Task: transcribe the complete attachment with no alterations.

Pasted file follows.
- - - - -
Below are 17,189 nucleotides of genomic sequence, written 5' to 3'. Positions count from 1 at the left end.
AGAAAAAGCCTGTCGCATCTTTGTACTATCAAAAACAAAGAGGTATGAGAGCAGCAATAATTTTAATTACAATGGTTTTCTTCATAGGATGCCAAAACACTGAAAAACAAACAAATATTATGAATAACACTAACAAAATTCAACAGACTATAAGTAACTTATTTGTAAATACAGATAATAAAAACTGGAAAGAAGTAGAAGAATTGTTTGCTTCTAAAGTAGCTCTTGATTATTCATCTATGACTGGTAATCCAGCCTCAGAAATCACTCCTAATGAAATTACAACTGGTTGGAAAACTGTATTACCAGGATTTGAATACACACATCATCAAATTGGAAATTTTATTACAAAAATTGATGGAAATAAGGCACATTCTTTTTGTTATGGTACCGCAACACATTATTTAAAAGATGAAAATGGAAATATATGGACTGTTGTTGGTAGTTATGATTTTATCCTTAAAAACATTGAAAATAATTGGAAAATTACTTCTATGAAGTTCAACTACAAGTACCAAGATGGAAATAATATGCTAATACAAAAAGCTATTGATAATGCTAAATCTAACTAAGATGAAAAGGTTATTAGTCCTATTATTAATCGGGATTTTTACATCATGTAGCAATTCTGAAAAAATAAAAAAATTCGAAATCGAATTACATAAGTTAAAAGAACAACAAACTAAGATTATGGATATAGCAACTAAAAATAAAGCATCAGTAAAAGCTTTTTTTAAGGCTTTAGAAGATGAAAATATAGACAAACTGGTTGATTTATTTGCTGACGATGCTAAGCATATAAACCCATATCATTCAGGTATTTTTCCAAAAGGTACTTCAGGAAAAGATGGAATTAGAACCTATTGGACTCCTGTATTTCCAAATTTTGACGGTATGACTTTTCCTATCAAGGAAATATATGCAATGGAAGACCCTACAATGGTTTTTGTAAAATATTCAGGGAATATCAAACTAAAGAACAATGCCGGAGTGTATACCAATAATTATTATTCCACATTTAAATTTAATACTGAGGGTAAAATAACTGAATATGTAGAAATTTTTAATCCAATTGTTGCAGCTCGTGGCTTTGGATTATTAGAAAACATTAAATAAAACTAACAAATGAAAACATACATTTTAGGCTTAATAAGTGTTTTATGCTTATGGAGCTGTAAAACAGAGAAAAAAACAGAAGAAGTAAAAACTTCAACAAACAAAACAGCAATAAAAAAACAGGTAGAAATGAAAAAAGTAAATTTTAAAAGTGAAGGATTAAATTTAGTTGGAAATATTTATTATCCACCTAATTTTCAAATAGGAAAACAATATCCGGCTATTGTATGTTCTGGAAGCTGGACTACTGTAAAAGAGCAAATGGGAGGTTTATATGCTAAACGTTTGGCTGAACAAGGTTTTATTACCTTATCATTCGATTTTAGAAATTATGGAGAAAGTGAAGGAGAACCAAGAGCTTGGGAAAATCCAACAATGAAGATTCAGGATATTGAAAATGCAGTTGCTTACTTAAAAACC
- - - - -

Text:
Below are 17,189 nucleotides of genomic sequence, written 5' to 3'. Positions count from 1 at the left end.
AGAAAAAGCCTGTCGCATCTTTGTACTATCAAAAACAAAGAGGTATGAGAGCAGCAATAATTTTAATTACAATGGTTTTCTTCATAGGATGCCAAAACACTGAAAAACAAACAAATATTATGAATAACACTAACAAAATTCAACAGACTATAAGTAACTTATTTGTAAATACAGATAATAAAAACTGGAAAGAAGTAGAAGAATTGTTTGCTTCTAAAGTAGCTCTTGATTATTCATCTATGACTGGTAATCCAGCCTCAGAAATCACTCCTAATGAAATTACAACTGGTTGGAAAACTGTATTACCAGGATTTGAATACACACATCATCAAATTGGAAATTTTATTACAAAAATTGATGGAAATAAGGCACATTCTTTTTGTTATGGTACCGCAACACATTATTTAAAAGATGAAAATGGAAATATATGGACTGTTGTTGGTAGTTATGATTTTATCCTTAAAAACATTGAAAATAATTGGAAAATTACTTCTATGAAGTTCAACTACAAGTACCAAGATGGAAATAATATGCTAATACAAAAAGCTATTGATAATGCTAAATCTAACTAAGATGAAAAGGTTATTAGTCCTATTATTAATCGGGATTTTTACATCATGTAGCAATTCTGAAAAAATAAAAAAATTCGAAATCGAATTACATAAGTTAAAAGAACAACAAACTAAGATTATGGATATAGCAACTAAAAATAAAGCATCAGTAAAAGCTTTTTTTAAGGCTTTAGAAGATGAAAATATAGACAAACTGGTTGATTTATTTGCTGACGATGCTAAGCATATAAACCCATATCATTCAGGTATTTTTCCAAAAGGTACTTCAGGAAAAGATGGAATTAGAACCTATTGGACTCCTGTATTTCCAAATTTTGACGGTATGACTTTTCCTATCAAGGAAATATATGCAATGGAAGACCCTACAATGGTTTTTGTAAAATATTCAGGGAATATCAAACTAAAGAACAATGCCGGAGTGTATACCAATAATTATTATTCCACATTTAAATTTAATACTGAGGGTAAAATAACTGAATATGTAGAAATTTTTAATCCAATTGTTGCAGCTCGTGGCTTTGGATTATTAGAAAACATTAAATAAAACTAACAAATGAAAACATACATTTTAGGCTTAATAAGTGTTTTATGCTTATGGAGCTGTAAAACAGAGAAAAAAACAGAAGAAGTAAAAACTTCAACAAACAAAACAGCAATAAAAAAACAGGTAGAAATGAAAAAAGTAAATTTTAAAAGTGAAGGATTAAATTTAGTTGGAAATATTTATTATCCACCTAATTTTCAAATAGGAAAACAATATCCGGCTATTGTATGTTCTGGAAGCTGGACTACTGTAAAAGAGCAAATGGGAGGTTTATATGCTAAACGTTTGGCTGAACAAGGTTTTATTACCTTATCATTCGATTTTAGAAATTATGGAGAAAGTGAAGGAGAACCAAGAGCTTGGGAAAATCCAACAATGAAGATTCAGGATATTGAAAATGCAGTTGCTTACTTAAAAACC